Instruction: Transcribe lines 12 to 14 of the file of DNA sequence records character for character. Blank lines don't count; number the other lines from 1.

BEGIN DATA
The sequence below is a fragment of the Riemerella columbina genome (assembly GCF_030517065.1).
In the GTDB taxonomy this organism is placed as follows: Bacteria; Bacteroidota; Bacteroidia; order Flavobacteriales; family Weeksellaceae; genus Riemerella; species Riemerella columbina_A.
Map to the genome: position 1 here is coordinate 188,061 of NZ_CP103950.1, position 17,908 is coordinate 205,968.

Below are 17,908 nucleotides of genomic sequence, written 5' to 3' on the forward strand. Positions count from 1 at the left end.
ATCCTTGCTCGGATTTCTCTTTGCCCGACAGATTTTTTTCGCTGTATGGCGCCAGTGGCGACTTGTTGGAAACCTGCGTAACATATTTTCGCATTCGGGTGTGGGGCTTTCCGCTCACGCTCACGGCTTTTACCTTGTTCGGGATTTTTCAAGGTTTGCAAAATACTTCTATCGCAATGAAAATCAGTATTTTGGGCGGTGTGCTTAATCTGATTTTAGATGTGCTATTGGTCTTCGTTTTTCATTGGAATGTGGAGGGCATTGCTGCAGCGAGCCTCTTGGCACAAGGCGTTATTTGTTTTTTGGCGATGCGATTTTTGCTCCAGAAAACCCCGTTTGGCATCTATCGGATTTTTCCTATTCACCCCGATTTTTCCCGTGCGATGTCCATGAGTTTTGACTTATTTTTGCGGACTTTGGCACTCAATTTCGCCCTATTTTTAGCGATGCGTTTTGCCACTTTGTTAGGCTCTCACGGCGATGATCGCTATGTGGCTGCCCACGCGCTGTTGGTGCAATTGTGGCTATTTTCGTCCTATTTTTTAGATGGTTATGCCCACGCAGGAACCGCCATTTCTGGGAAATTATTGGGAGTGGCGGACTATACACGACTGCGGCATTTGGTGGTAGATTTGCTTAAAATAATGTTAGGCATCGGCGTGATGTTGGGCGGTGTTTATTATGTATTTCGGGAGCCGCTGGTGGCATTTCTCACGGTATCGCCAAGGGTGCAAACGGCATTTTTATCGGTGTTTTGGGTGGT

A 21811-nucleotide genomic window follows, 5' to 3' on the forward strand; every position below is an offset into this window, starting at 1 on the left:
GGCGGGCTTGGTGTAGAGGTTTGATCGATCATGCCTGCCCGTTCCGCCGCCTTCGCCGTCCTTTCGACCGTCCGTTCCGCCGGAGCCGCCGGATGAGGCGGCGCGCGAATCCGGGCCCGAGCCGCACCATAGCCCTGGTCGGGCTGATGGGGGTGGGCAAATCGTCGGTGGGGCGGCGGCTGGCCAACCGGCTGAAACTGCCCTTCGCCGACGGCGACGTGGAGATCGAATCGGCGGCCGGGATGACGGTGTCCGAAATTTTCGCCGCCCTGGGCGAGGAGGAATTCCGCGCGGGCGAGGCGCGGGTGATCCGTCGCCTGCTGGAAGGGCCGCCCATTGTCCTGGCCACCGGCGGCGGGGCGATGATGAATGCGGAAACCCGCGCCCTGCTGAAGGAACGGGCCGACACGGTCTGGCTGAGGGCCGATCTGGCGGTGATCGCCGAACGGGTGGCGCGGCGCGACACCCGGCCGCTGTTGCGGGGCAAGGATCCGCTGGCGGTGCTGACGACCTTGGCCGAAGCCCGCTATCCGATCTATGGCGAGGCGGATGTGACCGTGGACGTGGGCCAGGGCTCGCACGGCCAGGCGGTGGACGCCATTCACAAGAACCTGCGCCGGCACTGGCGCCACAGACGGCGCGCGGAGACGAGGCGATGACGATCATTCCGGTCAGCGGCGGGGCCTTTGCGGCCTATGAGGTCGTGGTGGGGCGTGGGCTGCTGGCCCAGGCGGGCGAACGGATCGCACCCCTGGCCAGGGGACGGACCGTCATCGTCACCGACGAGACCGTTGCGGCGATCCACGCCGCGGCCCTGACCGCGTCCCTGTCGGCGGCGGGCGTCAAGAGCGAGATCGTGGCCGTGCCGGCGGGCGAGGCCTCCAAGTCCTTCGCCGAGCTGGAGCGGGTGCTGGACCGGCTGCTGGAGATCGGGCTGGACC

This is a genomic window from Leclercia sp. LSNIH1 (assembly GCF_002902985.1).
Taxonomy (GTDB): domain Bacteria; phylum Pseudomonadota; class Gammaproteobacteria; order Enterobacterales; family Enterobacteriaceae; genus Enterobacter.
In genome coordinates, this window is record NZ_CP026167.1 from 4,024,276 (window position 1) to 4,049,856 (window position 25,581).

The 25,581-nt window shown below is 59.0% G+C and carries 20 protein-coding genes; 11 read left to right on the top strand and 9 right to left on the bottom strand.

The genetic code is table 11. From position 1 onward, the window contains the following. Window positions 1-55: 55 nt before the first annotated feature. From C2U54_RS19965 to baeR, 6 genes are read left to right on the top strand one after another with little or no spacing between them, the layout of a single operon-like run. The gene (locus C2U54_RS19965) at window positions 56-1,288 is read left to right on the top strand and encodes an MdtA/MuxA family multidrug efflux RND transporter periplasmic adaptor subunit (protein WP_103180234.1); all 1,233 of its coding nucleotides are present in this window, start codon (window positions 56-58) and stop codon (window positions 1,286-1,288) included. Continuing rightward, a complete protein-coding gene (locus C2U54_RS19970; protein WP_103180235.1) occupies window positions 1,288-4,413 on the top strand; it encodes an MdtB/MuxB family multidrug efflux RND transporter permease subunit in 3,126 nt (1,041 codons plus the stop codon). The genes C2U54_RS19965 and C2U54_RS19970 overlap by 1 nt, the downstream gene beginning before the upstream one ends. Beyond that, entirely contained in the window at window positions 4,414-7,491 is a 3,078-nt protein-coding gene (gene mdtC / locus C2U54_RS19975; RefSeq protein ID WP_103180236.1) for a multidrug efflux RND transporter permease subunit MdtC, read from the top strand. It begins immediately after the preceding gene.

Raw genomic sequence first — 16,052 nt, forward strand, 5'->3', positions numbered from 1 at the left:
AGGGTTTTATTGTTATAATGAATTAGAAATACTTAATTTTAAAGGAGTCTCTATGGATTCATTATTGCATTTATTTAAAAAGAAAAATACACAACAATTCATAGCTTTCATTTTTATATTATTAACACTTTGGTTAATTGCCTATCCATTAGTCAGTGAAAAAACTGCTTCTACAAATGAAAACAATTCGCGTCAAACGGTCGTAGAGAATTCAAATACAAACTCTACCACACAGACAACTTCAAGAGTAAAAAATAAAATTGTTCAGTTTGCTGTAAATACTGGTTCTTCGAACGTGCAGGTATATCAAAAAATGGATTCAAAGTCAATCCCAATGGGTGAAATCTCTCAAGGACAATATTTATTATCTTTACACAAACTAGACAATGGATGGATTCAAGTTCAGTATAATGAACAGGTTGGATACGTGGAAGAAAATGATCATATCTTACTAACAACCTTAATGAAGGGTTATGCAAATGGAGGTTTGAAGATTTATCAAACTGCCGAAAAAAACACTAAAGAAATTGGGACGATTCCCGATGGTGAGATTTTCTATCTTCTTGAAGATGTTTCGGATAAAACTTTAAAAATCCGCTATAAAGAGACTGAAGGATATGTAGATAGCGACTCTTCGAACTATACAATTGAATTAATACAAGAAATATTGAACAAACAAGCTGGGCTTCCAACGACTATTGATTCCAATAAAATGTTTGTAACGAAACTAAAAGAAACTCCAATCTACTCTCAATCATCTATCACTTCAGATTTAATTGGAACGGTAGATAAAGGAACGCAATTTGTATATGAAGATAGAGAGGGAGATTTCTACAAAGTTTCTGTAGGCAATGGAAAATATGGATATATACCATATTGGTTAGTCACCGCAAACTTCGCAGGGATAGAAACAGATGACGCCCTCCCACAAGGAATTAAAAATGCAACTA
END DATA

The genetic code is table 11. From position 1 onward, the window contains the following. Window positions 1-55: 55 nt before the first annotated feature. From C2U54_RS19965 to baeR, 6 genes are read left to right on the top strand one after another with little or no spacing between them, the layout of a single operon-like run. The gene (locus C2U54_RS19965) at window positions 56-1,288 is read left to right on the top strand and encodes an MdtA/MuxA family multidrug efflux RND transporter periplasmic adaptor subunit (protein WP_103180234.1); all 1,233 of its coding nucleotides are present in this window, start codon (window positions 56-58) and stop codon (window positions 1,286-1,288) included. Continuing rightward, a complete protein-coding gene (locus C2U54_RS19970; protein WP_103180235.1) occupies window positions 1,288-4,413 on the top strand; it encodes an MdtB/MuxB family multidrug efflux RND transporter permease subunit in 3,126 nt (1,041 codons plus the stop codon). The genes C2U54_RS19965 and C2U54_RS19970 overlap by 1 nt, the downstream gene beginning before the upstream one ends. Beyond that, entirely contained in the window at window positions 4,414-7,491 is a 3,078-nt protein-coding gene (gene mdtC / locus C2U54_RS19975; RefSeq protein ID WP_103180236.1) for a multidrug efflux RND transporter permease subunit MdtC, read from the top strand. It begins immediately after the preceding gene.

Raw genomic sequence first — 16,052 nt, forward strand, 5'->3', positions numbered from 1 at the left:
AGGGTTTTATTGTTATAATGAATTAGAAATACTTAATTTTAAAGGAGTCTCTATGGATTCATTATTGCATTTATTTAAAAAGAAAAATACACAACAATTCATAGCTTTCATTTTTATATTATTAACACTTTGGTTAATTGCCTATCCATTAGTCAGTGAAAAAACTGCTTCTACAAATGAAAACAATTCGCGTCAAACGGTCGTAGAGAATTCAAATACAAACTCTACCACACAGACAACTTCAAGAGTAAAAAATAAAATTGTTCAGTTTGCTGTAAATACTGGTTCTTCGAACGTGCAGGTATATCAAAAAATGGATTCAAAGTCAATCCCAATGGGTGAAATCTCTCAAGGACAATATTTATTATCTTTACACAAACTAGACAATGGATGGATTCAAGTTCAGTATAATGAACAGGTTGGATACGTGGAAGAAAATGATCATATCTTACTAACAACCTTAATGAAGGGTTATGCAAATGGAGGTTTGAAGATTTATCAAACTGCCGAAAAAAACACTAAAGAAATTGGGACGATTCCCGATGGTGAGATTTTCTATCTTCTTGAAGATGTTTCGGATAAAACTTTAAAAATCCGCTATAAAGAGACTGAAGGATATGTAGATAGCGACTCTTCGAACTATACAATTGAATTAATACAAGAAATATTGAACAAACAAGCTGGGCTTCCAACGACTATTGATTCCAATAAAATGTTTGTAACGAAACTAAAAGAAACTCCAATCTACTCTCAATCATCTATCACTTCAGATTTAATTGGAACGGTAGATAAAGGAACGCAATTTGTATATGAAGATAGAGAGGGAGATTTCTACAAAGTTTCTGTAGGCAATGGAAAATATGGATATATACCATATTGGTTAGTCACCGCAAACTTCGCAGGGATAGAAACAGATGACGCCCTCCCACAAGGAATTAAAAATGCAACTA